Audio News for January 7th to January 13th, 2007.  

Welcome to the Audio News from Archaeologica! I'm Laura Kelley and these are the headlines in archaeological and historical news for January 7th to January 13th, 2007.

Ancient warrior burial found in Russian permafrost


Our first story is from Russia, where archaeologists have uncovered the 2000-year-old remains of a warrior preserved intact in permafrost in the Altai Mountains region.   The warrior was blond, with tattoos on his body, and was wearing a felt coat with sable fur trimmings.  He was buried in a wooden frame containing drawings of mythological creatures.  An ice pick lay beside him.  Local archaeologists believe the man was part of the ruling elite of a local nomadic tribe known as the Pazyryk.  Numerous other Pazyryk tombs have been found in the area.  According to archaeologist Alexei Tishkin, this is a significant discovery and it is fortunate for research that the burial was in permafrost so it was so well preserved.

Minnesota site below glacial deposits may be older than Clovis


In the United States, archaeologists have discovered stone tools on a hill in northern Minnesota that may be 13,000 to 14,000 years old.  According to biologist and archaeologist Matt Mattson, the rough stone tools found at the Walker site, in a Minnesota town, may be from the earliest occupants of the North American continent.   Britta Bloomberg, Minnesota's deputy historic preservation officer, said it might be among the oldest known archaeological sites in North and South America.  The half-dozen archaeologists, soil scientists and others who have examined the site all said the artifacts are genuine.  The stone tools, 50 or more objects altogether, were found while archaeologists were investigating the path of a road where the city is planning to expand for a community center, housing and businesses.  The artifacts ranged from large hammerstones to small hand-held scrapers.  Mattson said the objects were found underneath a band of rock and gravel that appeared to have been deposited by melting glaciers and then covered by windblown sediment.  David Mather, the state archaeologist, said the site appears to be much older than the Clovis era of finely made spear points that defines the paleo-Indian period.  No other remains have been found so far.  Bones, wood or textiles, if there were any, would have dissolved long ago in the acidic soil.  The oldest human remains found in Minnesota belonged to the Browns Valley Man, who lived about 9,000 years ago.  His remains were discovered in 1933 in a gravel pit near the town of Browns Valley in western Minnesota.  Walker, the town where the new site was found, is about 190 miles northwest of the Twin Cities.

Tasmanians excavate history of convict women and their children


On the Australian island of Tasmania, an archaeological dig at Ross in the midlands is expected to unearth new and informative artifacts on the life of convict women and their children.   International and local archaeologists are excavating the site of a women's factory that housed convicts shipped from England between 1847 and 1854.   It is the third time in about 10 years the site has been excavated, but this time the work is focusing on the prison nursery.  Any artifacts found will help piece together female convict history while also enhancing the interpretation facilities for tourists to Ross.  According to D. Martin Gibbs from the University of Sydney, little is known about how convict women lived, and in particular, how they lived as mothers of children.  The children  were of course not convicts themselves, but free children, yet they lived with their mothers who were serving time and doing hard labor.  While the documents of the time note the presence of the children, it is unknown if they were allowed to have a childhood, or whether, given the nineteenth century’s thinking about the inheritance of moral flaws, these children were seen as proto-criminals who had to be trained out of it.  The Ross dig is expected to continue for some time.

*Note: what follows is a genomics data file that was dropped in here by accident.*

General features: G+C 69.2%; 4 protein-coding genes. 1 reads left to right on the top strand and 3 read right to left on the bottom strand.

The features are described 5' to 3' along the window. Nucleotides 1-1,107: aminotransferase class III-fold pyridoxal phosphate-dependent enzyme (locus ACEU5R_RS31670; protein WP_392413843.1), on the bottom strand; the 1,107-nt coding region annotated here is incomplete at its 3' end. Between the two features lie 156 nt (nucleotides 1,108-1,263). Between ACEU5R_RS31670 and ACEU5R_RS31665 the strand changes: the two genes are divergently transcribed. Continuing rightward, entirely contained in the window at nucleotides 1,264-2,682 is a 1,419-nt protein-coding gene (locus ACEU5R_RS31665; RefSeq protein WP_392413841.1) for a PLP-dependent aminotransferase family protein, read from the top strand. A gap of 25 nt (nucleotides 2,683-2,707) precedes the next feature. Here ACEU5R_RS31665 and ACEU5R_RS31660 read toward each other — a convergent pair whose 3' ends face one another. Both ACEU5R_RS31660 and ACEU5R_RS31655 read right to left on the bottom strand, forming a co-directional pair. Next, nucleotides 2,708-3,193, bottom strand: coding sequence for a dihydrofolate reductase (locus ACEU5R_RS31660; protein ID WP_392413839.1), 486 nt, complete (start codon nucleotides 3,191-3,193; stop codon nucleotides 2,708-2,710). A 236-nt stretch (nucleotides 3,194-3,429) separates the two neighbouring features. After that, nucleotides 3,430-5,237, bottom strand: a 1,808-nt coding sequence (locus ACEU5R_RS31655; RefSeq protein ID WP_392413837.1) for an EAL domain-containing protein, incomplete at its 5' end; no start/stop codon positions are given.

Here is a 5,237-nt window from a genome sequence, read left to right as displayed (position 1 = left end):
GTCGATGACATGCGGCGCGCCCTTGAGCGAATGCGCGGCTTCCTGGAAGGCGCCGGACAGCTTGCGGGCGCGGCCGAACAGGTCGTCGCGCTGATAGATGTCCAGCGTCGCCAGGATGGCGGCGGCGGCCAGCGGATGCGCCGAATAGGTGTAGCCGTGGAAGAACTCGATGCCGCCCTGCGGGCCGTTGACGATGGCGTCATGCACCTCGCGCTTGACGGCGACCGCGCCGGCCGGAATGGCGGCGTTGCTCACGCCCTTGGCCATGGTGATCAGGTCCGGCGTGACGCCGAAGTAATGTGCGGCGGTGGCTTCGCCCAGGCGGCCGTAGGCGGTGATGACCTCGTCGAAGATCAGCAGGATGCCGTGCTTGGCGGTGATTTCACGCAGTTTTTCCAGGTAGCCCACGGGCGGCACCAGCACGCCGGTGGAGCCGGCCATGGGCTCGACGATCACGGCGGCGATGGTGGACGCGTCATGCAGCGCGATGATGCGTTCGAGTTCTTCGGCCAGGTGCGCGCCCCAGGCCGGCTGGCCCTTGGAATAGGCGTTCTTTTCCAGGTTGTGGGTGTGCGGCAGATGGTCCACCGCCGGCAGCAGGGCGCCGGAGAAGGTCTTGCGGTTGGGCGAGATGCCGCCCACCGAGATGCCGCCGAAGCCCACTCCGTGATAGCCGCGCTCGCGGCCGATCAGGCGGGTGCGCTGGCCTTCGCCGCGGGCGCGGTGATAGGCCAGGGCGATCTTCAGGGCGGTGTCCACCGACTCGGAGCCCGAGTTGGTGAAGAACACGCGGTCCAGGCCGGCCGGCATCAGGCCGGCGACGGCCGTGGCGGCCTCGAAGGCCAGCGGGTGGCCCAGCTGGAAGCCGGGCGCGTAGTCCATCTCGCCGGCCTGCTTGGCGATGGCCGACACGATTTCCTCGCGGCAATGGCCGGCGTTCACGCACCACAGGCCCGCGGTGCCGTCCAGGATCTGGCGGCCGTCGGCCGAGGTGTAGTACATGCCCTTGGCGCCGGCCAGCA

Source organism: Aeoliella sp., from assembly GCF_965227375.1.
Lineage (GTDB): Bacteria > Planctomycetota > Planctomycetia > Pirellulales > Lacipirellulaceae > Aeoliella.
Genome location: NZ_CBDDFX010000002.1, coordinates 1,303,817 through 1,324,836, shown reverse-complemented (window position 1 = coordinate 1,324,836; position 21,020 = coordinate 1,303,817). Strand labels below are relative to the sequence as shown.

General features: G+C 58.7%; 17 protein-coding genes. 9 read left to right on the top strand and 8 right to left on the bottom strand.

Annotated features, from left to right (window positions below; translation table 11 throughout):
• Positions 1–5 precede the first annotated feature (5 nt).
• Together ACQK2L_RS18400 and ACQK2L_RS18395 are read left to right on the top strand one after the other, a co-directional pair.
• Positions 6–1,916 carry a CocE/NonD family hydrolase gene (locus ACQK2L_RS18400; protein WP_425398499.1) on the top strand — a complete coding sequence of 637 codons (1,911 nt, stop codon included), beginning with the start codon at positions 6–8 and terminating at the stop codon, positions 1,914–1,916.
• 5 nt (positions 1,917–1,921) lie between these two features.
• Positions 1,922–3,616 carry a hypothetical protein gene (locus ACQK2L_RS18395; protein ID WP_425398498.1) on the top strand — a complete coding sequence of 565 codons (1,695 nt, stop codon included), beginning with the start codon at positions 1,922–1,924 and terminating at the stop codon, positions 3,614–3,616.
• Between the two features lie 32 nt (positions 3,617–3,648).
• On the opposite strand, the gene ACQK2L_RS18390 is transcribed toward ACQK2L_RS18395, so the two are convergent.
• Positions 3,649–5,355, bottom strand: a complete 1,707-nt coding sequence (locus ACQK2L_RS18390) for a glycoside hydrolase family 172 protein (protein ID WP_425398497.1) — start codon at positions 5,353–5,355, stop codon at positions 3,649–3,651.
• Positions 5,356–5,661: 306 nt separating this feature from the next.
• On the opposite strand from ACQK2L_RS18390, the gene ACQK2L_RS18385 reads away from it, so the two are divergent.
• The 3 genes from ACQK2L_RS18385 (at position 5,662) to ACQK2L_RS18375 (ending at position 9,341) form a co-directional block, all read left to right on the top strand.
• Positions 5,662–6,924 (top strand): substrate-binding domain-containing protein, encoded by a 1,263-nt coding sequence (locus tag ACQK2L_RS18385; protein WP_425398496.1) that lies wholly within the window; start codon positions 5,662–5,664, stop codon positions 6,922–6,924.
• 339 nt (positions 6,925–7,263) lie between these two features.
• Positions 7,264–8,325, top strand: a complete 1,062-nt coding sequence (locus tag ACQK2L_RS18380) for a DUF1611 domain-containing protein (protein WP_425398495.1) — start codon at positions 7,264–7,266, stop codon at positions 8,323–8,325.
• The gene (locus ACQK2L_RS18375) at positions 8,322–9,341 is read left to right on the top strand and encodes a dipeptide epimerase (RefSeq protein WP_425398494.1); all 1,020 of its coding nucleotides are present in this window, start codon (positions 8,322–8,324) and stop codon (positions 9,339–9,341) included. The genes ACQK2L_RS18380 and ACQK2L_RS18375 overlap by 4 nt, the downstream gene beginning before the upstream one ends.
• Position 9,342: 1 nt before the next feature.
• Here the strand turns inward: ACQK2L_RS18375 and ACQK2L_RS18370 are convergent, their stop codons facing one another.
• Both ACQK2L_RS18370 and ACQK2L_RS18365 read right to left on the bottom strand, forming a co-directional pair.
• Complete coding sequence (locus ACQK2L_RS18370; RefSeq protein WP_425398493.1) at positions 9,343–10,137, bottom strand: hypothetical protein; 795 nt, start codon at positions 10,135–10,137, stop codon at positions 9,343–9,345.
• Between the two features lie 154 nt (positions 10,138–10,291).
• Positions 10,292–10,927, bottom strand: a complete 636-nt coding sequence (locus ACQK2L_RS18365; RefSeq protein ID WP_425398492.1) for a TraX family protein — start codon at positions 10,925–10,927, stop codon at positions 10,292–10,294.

Cranial measurements help recreate Dante’s face


Our final story is from the University of Bologna, in Italy, where scientists believe they have recreated the closest match of the face of the famous poet Dante Alighieri from his actual cranial measurements.  For scholars, the work has thrown up a few surprises.  For instance, Dante has always been portrayed as having a classically Italian, long aquiline nose.  But the restoration by the science team shows that it was bent and crooked.  The popular conception of what Dante looked like came from portraits of the time.  According to Professor Gruppioni, the anthropologist behind the project, Renaissance artists did most of these portraits after Dante had died.  They are, in fact, what Gruppioni calls psychological renditions - impressions the artists had formed of Dante from reading his poems, not from physical observation.  Dante died in 1321, shortly after finishing his work called Paradise, the last book of the Divine Comedy.   In 1509, monks who feared his bones might be stolen from his hometown moved them to the northern town of Ravenna.   His face has been modeled from measurements taken of the skull when the crypt was opened in the 1920s.   The measurements are thought to be correct but the jawbone, which was missing from the crypt, has been reverse-engineered to fit the skull.  The science team used computer technology and new forensic techniques to simulate the muscles with plaster, plastic and other materials.

That wraps up the news for this week!
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I'm Laura Kelley and I'll see you next week!